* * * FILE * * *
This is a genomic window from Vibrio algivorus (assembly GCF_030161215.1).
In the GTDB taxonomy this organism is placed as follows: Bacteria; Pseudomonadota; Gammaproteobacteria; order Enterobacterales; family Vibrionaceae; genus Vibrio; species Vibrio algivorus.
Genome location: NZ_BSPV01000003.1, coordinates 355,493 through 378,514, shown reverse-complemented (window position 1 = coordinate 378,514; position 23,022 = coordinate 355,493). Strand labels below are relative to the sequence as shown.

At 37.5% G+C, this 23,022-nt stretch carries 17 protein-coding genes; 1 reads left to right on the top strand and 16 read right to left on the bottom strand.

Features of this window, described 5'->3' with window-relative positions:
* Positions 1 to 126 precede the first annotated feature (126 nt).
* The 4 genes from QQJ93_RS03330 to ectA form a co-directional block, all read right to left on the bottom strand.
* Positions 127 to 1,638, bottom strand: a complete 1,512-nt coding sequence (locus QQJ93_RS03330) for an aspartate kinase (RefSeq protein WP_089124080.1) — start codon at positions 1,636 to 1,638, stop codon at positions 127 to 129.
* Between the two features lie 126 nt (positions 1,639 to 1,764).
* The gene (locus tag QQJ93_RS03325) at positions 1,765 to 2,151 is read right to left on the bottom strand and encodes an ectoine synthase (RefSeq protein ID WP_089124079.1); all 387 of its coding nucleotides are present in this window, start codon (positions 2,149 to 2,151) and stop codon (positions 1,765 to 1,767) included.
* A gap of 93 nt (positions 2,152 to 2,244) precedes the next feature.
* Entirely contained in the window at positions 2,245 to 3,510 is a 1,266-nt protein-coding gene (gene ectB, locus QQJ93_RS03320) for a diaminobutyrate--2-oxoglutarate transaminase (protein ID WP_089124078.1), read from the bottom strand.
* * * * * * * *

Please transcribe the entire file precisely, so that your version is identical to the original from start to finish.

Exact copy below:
This is a genomic window from Vibrio algivorus (assembly GCF_030161215.1).
In the GTDB taxonomy this organism is placed as follows: Bacteria; Pseudomonadota; Gammaproteobacteria; order Enterobacterales; family Vibrionaceae; genus Vibrio; species Vibrio algivorus.
Genome location: NZ_BSPV01000003.1, coordinates 355,493 through 378,514, shown reverse-complemented (window position 1 = coordinate 378,514; position 23,022 = coordinate 355,493). Strand labels below are relative to the sequence as shown.

At 37.5% G+C, this 23,022-nt stretch carries 17 protein-coding genes; 1 reads left to right on the top strand and 16 read right to left on the bottom strand.

Features of this window, described 5'->3' with window-relative positions:
* Positions 1 to 126 precede the first annotated feature (126 nt).
* The 4 genes from QQJ93_RS03330 to ectA form a co-directional block, all read right to left on the bottom strand.
* Positions 127 to 1,638, bottom strand: a complete 1,512-nt coding sequence (locus QQJ93_RS03330) for an aspartate kinase (RefSeq protein WP_089124080.1) — start codon at positions 1,636 to 1,638, stop codon at positions 127 to 129.
* Between the two features lie 126 nt (positions 1,639 to 1,764).
* The gene (locus tag QQJ93_RS03325) at positions 1,765 to 2,151 is read right to left on the bottom strand and encodes an ectoine synthase (RefSeq protein ID WP_089124079.1); all 387 of its coding nucleotides are present in this window, start codon (positions 2,149 to 2,151) and stop codon (positions 1,765 to 1,767) included.
* A gap of 93 nt (positions 2,152 to 2,244) precedes the next feature.
* Entirely contained in the window at positions 2,245 to 3,510 is a 1,266-nt protein-coding gene (gene ectB, locus QQJ93_RS03320) for a diaminobutyrate--2-oxoglutarate transaminase (protein ID WP_089124078.1), read from the bottom strand.